I discovered that those of us who help the College are always as amazed as I am at just how efficiently the College goes about its business of caring for some of the oldest, frailest and most vulnerable people in the Anglican community with such respect, with such compassion and in such dignity.
Like many other supporters of the College, I have over the past year been truly inspired by Fr. George Wood’s incredible story of courage and survival and I take personal pride in the fact that we – as College supporters – are able to help George and other College Residents in their time of need.
I feel a sense of privilege to be in some small way a part of and connected to this truly unique caring community whose dedicated staff and volunteers are able, thanks to committed help from ourselves as supporters, to make a huge difference to the lives of the elderly Church people in their care.
I hope that you, too, feel a sense of pride and satisfaction in knowing that it is only our help that makes possible this amazing and incredibly important work to care for those most in need. Through the help we give we are transforming the lives of people in need, and the College relies on our increasing fundraising help more than ever if it is to keep pace with present day demand.
That’s why, as a fellow supporter of the College, I’m proud to put my name to the request to you for your help, which you can read on our JustGiving page and donate easily at the same time. Thank you for taking the time to read this.
Yours very sincerely,
Remember A Charity in Your Will Week Sept 10 – 16
Try out HUMAN, the Charity-powered search engine at www.humansearchengine.org. Contact us for your free Will Guide
The College of St Barnabas was originally established to provide destitute, elderly and infirm Clergy – and in particular returning missionaries – with an alternative to life in the workhouse or to life on the streets. It was our founder’s response to “for the poor always ye have with you” and a reaction to the hardships he endured after a tough and demanding life as a missionary in Canada, Australia and New Zealand that he felt had left him “a broken man” for whom no practical help was available.
By the closing years of the 19th century, clerical poverty had reached alarming levels. There was no comfort or security in old age, unless you were rich. And although old age pensions were introduced for some early in the last century, it wasn’t until the inauguration of the NHS in 1948 that the majority of people began to benefit from improving health and social care. Everyone was to be cared for “from the cradle to the grave”.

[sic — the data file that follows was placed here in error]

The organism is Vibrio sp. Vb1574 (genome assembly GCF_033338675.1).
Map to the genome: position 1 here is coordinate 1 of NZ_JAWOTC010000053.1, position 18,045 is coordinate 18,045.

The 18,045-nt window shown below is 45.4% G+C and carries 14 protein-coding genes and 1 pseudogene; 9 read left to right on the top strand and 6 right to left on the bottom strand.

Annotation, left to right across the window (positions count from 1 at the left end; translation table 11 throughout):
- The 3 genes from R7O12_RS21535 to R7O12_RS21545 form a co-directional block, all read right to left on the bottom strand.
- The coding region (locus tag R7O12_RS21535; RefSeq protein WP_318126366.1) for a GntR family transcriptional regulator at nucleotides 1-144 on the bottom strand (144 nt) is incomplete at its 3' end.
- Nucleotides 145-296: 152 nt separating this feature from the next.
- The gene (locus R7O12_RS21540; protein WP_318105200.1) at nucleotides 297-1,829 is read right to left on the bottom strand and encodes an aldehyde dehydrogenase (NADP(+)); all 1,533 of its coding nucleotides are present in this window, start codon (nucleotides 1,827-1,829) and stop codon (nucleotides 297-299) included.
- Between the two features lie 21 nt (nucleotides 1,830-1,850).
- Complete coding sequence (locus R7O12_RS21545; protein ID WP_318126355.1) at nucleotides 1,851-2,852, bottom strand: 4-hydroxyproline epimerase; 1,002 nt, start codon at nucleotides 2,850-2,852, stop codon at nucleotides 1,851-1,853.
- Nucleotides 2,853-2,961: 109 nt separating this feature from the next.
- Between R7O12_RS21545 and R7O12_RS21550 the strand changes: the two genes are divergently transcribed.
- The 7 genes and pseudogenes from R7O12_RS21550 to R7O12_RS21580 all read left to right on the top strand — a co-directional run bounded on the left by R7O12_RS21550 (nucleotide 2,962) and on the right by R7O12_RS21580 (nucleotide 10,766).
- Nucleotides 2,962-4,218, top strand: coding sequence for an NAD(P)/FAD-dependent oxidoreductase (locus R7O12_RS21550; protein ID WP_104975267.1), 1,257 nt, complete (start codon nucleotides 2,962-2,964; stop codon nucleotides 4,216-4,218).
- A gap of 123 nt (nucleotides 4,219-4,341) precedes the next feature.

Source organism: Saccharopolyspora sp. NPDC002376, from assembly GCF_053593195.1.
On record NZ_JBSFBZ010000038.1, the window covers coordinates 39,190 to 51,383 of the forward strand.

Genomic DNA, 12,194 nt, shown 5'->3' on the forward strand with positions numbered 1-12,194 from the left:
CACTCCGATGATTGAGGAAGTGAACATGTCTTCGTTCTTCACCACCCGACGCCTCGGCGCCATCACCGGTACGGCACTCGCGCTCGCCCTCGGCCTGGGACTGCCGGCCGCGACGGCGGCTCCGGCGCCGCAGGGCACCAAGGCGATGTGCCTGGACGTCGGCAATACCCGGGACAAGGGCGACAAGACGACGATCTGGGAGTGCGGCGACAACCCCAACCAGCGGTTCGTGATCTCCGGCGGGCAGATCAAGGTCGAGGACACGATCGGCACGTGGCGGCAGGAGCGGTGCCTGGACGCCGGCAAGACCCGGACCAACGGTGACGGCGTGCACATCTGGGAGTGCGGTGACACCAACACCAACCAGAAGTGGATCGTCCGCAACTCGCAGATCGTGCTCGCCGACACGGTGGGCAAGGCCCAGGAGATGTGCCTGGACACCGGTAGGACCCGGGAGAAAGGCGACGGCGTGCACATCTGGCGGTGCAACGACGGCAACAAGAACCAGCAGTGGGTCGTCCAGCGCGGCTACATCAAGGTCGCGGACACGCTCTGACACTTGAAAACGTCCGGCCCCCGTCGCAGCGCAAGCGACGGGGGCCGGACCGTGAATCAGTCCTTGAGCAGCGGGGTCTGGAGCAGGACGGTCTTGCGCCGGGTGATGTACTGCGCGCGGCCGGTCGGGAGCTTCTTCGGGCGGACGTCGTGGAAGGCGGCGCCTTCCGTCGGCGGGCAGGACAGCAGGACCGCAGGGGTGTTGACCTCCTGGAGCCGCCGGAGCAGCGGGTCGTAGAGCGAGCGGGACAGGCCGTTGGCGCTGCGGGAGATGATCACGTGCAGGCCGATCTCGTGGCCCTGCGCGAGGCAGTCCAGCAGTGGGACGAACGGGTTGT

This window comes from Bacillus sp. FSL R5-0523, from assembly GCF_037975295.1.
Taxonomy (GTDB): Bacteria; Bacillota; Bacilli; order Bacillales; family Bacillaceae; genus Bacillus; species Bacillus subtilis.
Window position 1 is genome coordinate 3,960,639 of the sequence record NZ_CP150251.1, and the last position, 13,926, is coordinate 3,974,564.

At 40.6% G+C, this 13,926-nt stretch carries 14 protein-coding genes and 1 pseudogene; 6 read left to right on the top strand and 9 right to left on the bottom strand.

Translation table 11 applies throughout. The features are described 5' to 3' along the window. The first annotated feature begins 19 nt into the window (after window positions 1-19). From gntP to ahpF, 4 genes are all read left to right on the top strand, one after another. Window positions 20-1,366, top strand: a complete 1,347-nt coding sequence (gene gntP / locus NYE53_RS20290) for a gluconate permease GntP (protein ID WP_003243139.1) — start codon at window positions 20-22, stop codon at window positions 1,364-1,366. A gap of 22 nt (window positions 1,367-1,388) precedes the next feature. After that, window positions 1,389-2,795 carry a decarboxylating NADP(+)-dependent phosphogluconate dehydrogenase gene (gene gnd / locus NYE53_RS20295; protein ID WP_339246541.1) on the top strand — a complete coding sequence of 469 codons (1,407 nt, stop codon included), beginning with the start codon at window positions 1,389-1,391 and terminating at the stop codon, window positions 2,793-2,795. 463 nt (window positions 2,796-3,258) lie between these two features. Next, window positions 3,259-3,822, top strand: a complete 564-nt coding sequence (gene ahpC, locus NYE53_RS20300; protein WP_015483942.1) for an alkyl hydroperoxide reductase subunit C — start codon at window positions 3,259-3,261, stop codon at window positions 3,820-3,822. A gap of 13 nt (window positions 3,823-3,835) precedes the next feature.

You would be quite justified in asking why it is that more than 120 years since the College was founded and a full “three score years and ten” since the start of the welfare state, that that same old blight of clerical poverty is still with us?
Perhaps you feel that it is really quite incredible that in this day and age, in the fifth richest country on the planet, that there are sick, elderly, frail and vulnerable people who, without the means to do so themselves, cannot ensure that their basic human needs for shelter, warmth, sustenance and care are met. You might also feel it almost unbelievable that in this very position there are Clergy, people who have spent their lives in the service of others, for whom neither the Church nor the State, in this, the 70th anniversary year of the NHS, provide an adequate safety net.
You might even ask why is it, after all this time, that the College of St. Barnabas still exists? Quite simply, our very reason for being is the need among Clergy and other Anglicans that 120 years on is still not being met.
Did you also know that over the coming 10 – 15 years more and more elderly Clergy without adequate means will be going into retirement? Despite all the social change of the past 100 years and more, the College is still having to respond to clerical poverty right here, at home. And we have never been busier.